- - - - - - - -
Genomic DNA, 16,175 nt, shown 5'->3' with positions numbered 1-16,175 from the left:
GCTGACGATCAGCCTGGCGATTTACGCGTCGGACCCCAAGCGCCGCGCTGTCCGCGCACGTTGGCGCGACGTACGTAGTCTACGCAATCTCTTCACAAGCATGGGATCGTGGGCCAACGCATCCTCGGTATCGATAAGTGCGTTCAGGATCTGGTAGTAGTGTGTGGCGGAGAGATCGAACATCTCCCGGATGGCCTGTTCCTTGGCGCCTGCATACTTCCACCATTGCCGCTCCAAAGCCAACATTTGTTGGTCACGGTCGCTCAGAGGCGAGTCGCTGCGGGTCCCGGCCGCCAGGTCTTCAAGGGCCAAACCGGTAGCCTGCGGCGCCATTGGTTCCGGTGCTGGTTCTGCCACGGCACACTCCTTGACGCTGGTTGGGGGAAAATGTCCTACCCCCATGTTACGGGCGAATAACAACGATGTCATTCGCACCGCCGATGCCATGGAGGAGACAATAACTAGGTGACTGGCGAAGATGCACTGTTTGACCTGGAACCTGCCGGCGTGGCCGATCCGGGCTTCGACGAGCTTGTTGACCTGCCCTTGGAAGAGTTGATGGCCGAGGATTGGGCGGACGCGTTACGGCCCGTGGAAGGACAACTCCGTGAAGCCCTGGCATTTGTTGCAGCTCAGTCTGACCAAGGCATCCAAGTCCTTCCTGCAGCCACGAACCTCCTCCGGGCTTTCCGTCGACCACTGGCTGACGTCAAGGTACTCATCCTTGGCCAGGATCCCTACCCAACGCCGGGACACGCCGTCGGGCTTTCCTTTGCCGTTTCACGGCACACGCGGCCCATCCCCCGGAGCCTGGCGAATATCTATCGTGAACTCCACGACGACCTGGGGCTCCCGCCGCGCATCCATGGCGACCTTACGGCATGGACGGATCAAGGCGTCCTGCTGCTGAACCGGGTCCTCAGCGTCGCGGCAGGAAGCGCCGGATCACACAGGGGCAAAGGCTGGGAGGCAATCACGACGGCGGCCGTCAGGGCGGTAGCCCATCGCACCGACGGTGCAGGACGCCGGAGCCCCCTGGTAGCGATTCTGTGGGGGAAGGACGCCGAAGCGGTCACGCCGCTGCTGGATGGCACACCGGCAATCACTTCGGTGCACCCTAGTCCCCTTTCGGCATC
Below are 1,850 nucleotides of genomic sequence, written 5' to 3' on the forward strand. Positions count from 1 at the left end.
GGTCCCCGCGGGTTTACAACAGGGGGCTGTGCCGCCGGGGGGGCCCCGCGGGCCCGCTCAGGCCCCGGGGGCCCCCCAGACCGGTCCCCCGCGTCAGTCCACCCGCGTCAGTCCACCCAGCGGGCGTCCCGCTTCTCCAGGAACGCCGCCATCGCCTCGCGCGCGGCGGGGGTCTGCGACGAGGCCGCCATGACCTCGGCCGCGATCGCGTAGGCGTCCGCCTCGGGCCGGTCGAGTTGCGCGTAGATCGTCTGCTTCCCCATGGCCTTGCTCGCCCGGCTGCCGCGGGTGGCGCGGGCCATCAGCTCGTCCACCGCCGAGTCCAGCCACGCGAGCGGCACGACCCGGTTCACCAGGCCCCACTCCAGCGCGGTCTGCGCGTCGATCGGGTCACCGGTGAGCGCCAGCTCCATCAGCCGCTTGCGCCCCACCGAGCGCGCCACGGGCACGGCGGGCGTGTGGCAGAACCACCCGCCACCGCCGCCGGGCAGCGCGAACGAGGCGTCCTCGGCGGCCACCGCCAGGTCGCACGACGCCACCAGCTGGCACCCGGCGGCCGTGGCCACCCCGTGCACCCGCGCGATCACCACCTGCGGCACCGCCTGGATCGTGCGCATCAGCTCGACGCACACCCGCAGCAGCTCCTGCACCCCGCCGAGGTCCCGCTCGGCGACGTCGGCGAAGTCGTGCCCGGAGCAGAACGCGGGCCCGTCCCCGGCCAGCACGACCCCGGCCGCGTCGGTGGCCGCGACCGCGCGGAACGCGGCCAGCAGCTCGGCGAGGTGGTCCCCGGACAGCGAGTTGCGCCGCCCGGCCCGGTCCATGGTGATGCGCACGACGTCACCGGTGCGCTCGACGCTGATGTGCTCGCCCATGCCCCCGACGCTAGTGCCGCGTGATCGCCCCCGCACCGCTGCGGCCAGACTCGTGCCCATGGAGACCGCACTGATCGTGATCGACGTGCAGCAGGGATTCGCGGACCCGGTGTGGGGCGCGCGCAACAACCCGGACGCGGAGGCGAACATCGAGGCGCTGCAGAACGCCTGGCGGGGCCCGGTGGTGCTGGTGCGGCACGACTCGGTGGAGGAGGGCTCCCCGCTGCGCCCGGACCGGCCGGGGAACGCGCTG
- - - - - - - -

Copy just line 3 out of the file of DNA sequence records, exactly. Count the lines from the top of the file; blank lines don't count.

Below are 1,850 nucleotides of genomic sequence, written 5' to 3' on the forward strand. Positions count from 1 at the left end.